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2 Financial Concerns Many Singaporean Freelancers Wish the Government Knew They Had

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Joanne Poh

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People think the biggest problem in life I face as a freelancer is not being able to decide whether to spend my morning sleeping in or having brunch. Only a fellow freelancer understands that for every  morning you sleep in till 1pm, there’s a high chance you were up till 4am trying to meet a deadline.

Well, at least one things for sure—as a freelancer, you’re not alone. As of June last year, about 180,000 of us relied on freelance work as a main occupation. That’s about 8% of the working residents in Singapore. In addition, many Singaporeans have started earning freelance income on the side while working regular jobs, such as by moonlighting as Uber drivers.

Now, it seems the government has been studying freelancers has a group in a bid to see where they can be helped or, shudder, regulated. Retirement adequacy has been flagged as one issue. Here are what many freelancers are actually concerned about.

 

Most are not in favour of forced CPF retirement savings even if they make voluntary contributions

If you actually speak to freelancers on the street, you’ll find that nobody thinks forced CPF savings would help—many of whom who are actually making voluntary CPF contributions.

Benjamin, a 34-year-old private tutor who earns a five figure monthly sum, has been making voluntary CPF contributions ever since he became a full-time tutor.

“The main reason I make CPF contributions is not because I want to force myself to save, but because I thought it would make life easier for me when applying for and arranging for the loan to pay for my BTO. If not for the flat, I would not have made CPF contributions. I have my own retirement plan including life insurance and share investments and, when my BTO is ready, I will rent out rooms in my home for passive income,” he says.

Nadine, a 36-year-old freelance videographer, has been making CPF contributions voluntarily, but is glad she has the choice not to make them if necessary.

She says, “As a freelancer, my income fluctuates. When I take on contract jobs, I often find myself working very hard for a few months, but once my contract ends I may have no income for some time until I find my next job. I feel more secure if I keep more cash on hand towards the end of a job. It’s not that I want to splurge all that money. But once I transfer it to CPF I can’t take it out again.”

 

More flexibility with regard to Medisave contributions would help

While some freelancers willingly transfer cash to their CPF Ordinary and Special Accounts, just about every freelancer bemoans the need to transfer such a big chunk of their earnings to Medisave. Medisave contributions are compulsory for all freelancers regardless of whether or not they contribute to their CPF Ordinary and Special Accounts.

Under 35s earning more than $18,000 per year are required to make contributions of 8% of their income, up to a maximum of $5,760 per year. If you’re aged 35 to below 45 and earning more than $18,000, you have to contribute 9%, up to $6,480 per year.

For employees, the advantage of having their money held in their CPF accounts, other than the interest, is the fact that they can benefit from employer’s contributions at the same time

Freelancers, who do not have this option, often prefer to simply save the cash themselves by opening up a separate account, or in the case of excess funds, to invest it in their own ways.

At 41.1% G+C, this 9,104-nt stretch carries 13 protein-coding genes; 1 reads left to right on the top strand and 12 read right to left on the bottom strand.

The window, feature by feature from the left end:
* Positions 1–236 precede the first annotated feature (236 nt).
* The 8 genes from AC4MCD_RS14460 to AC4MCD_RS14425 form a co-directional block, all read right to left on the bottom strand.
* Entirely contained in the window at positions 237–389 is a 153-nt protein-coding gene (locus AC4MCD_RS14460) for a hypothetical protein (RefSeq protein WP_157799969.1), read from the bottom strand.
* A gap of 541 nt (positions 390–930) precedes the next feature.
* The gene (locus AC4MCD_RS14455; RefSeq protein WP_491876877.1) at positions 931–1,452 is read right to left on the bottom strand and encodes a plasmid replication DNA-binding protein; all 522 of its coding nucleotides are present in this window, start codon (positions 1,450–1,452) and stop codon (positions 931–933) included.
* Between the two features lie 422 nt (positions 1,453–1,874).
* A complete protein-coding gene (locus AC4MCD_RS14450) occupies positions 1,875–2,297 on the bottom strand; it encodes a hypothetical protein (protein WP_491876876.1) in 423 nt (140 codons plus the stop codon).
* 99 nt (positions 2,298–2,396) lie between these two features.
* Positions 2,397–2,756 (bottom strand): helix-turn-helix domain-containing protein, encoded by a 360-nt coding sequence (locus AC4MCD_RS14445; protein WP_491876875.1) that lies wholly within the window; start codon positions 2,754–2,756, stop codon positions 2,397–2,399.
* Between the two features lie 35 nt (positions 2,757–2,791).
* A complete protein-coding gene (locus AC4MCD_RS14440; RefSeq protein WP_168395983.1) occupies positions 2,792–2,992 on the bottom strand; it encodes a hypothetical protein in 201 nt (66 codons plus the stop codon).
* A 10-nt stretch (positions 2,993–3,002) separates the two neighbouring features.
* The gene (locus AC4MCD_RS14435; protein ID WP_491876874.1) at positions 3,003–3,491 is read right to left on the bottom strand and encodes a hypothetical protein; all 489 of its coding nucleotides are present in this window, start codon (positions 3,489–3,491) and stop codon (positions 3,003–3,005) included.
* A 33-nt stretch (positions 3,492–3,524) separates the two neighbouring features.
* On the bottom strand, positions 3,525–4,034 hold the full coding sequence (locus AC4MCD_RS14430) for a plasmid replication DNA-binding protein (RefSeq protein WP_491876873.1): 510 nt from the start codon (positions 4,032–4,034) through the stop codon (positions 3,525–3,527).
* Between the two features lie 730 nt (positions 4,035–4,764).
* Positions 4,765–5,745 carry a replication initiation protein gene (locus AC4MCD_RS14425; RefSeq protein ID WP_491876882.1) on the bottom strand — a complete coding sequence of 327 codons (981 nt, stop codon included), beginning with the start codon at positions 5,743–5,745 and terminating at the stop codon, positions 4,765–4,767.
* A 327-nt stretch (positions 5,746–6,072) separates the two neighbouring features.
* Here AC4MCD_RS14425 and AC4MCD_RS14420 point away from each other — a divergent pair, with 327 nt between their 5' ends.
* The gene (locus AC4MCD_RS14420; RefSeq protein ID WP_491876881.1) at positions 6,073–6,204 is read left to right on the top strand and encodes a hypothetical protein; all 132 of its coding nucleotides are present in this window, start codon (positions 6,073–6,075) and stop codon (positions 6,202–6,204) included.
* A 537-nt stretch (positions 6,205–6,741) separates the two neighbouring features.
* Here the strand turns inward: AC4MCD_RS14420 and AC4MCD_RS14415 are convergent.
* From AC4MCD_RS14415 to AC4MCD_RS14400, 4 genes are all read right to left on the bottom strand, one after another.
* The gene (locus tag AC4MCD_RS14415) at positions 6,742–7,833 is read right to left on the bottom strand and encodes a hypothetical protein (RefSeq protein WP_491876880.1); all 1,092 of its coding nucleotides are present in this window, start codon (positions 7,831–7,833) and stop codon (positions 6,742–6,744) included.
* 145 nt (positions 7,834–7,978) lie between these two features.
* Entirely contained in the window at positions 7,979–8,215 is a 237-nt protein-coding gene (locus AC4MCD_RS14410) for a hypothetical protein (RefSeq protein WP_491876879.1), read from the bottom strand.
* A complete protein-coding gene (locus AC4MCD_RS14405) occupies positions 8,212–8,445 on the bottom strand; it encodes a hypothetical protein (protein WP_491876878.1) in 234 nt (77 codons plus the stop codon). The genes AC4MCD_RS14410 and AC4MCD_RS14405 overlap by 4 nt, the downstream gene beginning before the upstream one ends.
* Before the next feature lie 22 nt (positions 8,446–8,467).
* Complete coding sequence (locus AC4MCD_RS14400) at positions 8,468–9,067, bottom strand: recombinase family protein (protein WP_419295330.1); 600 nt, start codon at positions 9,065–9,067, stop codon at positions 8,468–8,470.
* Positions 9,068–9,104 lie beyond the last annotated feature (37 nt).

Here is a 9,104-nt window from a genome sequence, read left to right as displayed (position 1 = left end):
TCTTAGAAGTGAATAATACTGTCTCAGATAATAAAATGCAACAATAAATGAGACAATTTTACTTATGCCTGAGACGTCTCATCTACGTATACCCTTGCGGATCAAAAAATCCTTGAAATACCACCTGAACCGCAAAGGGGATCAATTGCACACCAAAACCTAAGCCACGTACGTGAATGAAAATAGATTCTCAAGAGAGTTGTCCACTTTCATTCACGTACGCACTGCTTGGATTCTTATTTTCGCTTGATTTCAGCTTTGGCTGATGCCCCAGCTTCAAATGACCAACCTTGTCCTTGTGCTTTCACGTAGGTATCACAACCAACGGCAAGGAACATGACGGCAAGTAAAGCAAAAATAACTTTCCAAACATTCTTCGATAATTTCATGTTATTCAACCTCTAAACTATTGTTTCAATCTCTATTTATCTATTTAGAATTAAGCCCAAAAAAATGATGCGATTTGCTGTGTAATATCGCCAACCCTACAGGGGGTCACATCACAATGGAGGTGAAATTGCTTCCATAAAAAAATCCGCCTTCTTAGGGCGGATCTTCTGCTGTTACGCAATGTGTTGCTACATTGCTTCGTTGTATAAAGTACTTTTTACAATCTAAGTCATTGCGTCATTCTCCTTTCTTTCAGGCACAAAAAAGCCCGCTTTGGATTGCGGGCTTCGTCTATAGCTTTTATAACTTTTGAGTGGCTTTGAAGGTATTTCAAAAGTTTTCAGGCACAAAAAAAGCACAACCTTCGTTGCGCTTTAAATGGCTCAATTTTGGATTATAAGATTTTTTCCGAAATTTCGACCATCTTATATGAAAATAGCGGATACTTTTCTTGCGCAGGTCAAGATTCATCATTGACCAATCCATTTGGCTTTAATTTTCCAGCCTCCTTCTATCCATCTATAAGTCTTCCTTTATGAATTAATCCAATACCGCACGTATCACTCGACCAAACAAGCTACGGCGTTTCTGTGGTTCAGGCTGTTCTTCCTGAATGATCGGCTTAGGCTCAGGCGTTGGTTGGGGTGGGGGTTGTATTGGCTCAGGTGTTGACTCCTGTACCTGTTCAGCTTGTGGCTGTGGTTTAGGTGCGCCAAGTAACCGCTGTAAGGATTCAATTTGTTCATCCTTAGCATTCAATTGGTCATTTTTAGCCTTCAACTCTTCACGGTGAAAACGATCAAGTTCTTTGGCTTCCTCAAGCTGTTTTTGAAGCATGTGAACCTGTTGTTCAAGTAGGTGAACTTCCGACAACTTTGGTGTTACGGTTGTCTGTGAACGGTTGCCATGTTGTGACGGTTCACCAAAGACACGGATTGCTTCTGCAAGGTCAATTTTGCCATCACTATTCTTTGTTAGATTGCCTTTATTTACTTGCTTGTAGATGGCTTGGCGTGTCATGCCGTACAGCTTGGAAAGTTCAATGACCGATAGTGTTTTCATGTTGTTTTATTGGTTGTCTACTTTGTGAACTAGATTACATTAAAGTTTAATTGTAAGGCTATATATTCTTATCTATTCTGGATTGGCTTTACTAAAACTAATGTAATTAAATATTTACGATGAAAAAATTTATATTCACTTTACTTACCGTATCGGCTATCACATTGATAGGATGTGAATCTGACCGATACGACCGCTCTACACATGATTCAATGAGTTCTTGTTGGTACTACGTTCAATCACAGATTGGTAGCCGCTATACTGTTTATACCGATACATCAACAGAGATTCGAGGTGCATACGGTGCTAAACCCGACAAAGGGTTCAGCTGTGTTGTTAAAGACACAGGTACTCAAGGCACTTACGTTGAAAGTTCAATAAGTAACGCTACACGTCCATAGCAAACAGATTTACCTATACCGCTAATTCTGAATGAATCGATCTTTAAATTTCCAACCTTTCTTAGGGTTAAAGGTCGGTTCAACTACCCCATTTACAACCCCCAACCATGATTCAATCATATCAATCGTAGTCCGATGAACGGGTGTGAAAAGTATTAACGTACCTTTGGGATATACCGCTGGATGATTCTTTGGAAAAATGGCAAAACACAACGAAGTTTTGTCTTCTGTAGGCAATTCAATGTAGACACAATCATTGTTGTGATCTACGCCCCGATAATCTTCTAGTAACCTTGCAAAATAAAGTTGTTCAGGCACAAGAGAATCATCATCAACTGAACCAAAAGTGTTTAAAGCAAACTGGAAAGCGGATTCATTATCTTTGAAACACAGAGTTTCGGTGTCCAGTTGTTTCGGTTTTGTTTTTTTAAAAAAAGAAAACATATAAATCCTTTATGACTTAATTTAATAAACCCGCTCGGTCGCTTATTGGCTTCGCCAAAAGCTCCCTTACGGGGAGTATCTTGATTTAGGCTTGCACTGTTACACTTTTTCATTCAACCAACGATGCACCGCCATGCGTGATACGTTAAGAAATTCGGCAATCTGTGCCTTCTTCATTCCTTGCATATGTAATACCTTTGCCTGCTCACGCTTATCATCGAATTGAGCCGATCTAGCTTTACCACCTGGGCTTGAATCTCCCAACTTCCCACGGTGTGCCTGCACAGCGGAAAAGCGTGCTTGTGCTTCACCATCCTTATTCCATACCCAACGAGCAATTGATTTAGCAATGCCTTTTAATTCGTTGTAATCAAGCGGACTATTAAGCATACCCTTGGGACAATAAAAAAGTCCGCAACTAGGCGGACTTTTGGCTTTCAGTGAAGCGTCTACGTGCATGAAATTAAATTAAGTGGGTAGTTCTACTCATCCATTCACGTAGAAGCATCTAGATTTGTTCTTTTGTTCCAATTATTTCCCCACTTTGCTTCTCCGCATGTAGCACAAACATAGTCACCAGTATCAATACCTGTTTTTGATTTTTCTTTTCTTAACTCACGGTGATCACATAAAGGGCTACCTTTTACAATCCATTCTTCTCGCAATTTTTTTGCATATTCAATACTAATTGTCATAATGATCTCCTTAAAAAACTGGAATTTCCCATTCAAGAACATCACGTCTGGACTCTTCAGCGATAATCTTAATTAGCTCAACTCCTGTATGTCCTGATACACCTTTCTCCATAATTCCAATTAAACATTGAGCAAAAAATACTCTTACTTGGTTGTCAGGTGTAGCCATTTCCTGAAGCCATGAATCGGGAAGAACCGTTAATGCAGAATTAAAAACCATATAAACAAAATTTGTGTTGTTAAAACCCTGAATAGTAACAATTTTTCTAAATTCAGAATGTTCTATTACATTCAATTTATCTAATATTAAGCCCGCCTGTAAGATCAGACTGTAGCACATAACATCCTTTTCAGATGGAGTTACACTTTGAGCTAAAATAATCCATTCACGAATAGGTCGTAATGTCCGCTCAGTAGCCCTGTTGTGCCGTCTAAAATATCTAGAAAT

Benjamin says, “As a self-employed person, I don’t have insurance from my employer, so I buy quite a lot of insurance, including medical insurance and life insurance. I need to fork out quite a bit of money for my insurance premiums. However I’m not allowed to use Medisave to pay for most of it. The irony is that the insurance prevents me from having to rely on the money in my Medisave account if I fall sick. Medisave would be more useful if I could use it to pay more of my medical insurance premiums.”

In fact, this concern about having to foot their own medical insurance bills is one many freelancers have. Many companies have a company doctor or reimburse their employees for medical and dental bills, in addition to offering paid medical leave. As freelancers have no such benefits, some feel they should be allowed to tap into their Medisave accounts more easily.

“If I fall sick I need to fork out my own money to pay for my medical bills while not being able to work and earn money. Yet I have thousands of dollars sitting in my Medisave account that I can’t use,” says Vera, a 32-year-old freelance piano teacher.

“Employees don’t have this problem as their companies still pay them when they go on MC, and many will even reimburse their doctor’s bills.”

Since Medisave needs to be topped up every year come what may so long as one is economically active, it is difficult to see how allowing freelancers (or, indeed, everyone) some flexibility when it comes to making withdrawals would be detrimental to their long-term medical needs.

The financial challenges faced by freelancers are quite different from those encountered by salaried employees, and it appears the inflexibility of the Medisave system could actually be making it difficult for freelancers to have their healthcare needs met.

What are your biggest retirement and healthcare concerns as a freelancer? Tell us in the comments!

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Joanne Poh

In my previous life, I was a property lawyer who spent most of my time struggling to get out of bed or stuck in peak hour traffic. These days, as a freelance commercial writer, I work in bed, on the beach, in parks and at cafes, all while being really frugal. I like helping other people save money so they can stop living lives they don't like.